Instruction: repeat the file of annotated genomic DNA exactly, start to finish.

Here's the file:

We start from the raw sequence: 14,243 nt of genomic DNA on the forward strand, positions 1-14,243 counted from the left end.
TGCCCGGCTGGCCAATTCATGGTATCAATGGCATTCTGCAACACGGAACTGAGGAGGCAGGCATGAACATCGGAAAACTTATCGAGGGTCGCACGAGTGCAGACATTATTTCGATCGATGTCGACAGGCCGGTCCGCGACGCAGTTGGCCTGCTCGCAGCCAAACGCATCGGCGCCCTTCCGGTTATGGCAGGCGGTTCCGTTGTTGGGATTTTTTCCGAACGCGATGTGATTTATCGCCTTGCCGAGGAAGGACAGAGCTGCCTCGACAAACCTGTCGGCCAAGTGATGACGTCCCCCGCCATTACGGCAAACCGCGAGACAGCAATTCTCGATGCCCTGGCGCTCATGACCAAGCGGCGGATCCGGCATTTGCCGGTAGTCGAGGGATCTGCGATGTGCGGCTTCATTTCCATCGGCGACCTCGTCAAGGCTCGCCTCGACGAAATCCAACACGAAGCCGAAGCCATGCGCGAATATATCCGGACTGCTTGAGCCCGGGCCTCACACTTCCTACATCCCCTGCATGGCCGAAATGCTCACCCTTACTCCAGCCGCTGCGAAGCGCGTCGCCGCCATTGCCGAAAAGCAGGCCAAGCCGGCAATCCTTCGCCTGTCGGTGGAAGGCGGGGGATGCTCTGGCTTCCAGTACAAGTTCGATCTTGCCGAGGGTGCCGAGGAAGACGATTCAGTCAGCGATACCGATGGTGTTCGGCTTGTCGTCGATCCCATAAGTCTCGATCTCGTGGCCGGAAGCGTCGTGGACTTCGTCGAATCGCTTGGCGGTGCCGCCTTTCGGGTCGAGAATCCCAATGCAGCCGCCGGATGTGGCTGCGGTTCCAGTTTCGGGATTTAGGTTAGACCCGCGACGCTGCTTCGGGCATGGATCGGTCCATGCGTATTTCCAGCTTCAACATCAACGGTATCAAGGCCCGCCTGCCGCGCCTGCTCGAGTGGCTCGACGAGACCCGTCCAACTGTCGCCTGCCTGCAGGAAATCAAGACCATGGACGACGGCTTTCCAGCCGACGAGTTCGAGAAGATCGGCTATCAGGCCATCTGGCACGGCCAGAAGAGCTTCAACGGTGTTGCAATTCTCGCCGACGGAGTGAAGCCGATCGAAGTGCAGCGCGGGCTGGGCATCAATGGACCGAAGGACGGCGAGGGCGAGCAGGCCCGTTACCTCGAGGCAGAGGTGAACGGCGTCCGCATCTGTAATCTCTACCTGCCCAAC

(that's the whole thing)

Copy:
We start from the raw sequence: 14,243 nt of genomic DNA on the forward strand, positions 1-14,243 counted from the left end.
TGCCCGGCTGGCCAATTCATGGTATCAATGGCATTCTGCAACACGGAACTGAGGAGGCAGGCATGAACATCGGAAAACTTATCGAGGGTCGCACGAGTGCAGACATTATTTCGATCGATGTCGACAGGCCGGTCCGCGACGCAGTTGGCCTGCTCGCAGCCAAACGCATCGGCGCCCTTCCGGTTATGGCAGGCGGTTCCGTTGTTGGGATTTTTTCCGAACGCGATGTGATTTATCGCCTTGCCGAGGAAGGACAGAGCTGCCTCGACAAACCTGTCGGCCAAGTGATGACGTCCCCCGCCATTACGGCAAACCGCGAGACAGCAATTCTCGATGCCCTGGCGCTCATGACCAAGCGGCGGATCCGGCATTTGCCGGTAGTCGAGGGATCTGCGATGTGCGGCTTCATTTCCATCGGCGACCTCGTCAAGGCTCGCCTCGACGAAATCCAACACGAAGCCGAAGCCATGCGCGAATATATCCGGACTGCTTGAGCCCGGGCCTCACACTTCCTACATCCCCTGCATGGCCGAAATGCTCACCCTTACTCCAGCCGCTGCGAAGCGCGTCGCCGCCATTGCCGAAAAGCAGGCCAAGCCGGCAATCCTTCGCCTGTCGGTGGAAGGCGGGGGATGCTCTGGCTTCCAGTACAAGTTCGATCTTGCCGAGGGTGCCGAGGAAGACGATTCAGTCAGCGATACCGATGGTGTTCGGCTTGTCGTCGATCCCATAAGTCTCGATCTCGTGGCCGGAAGCGTCGTGGACTTCGTCGAATCGCTTGGCGGTGCCGCCTTTCGGGTCGAGAATCCCAATGCAGCCGCCGGATGTGGCTGCGGTTCCAGTTTCGGGATTTAGGTTAGACCCGCGACGCTGCTTCGGGCATGGATCGGTCCATGCGTATTTCCAGCTTCAACATCAACGGTATCAAGGCCCGCCTGCCGCGCCTGCTCGAGTGGCTCGACGAGACCCGTCCAACTGTCGCCTGCCTGCAGGAAATCAAGACCATGGACGACGGCTTTCCAGCCGACGAGTTCGAGAAGATCGGCTATCAGGCCATCTGGCACGGCCAGAAGAGCTTCAACGGTGTTGCAATTCTCGCCGACGGAGTGAAGCCGATCGAAGTGCAGCGCGGGCTGGGCATCAATGGACCGAAGGACGGCGAGGGCGAGCAGGCCCGTTACCTCGAGGCAGAGGTGAACGGCGTCCGCATCTGTAATCTCTACCTGCCCAAC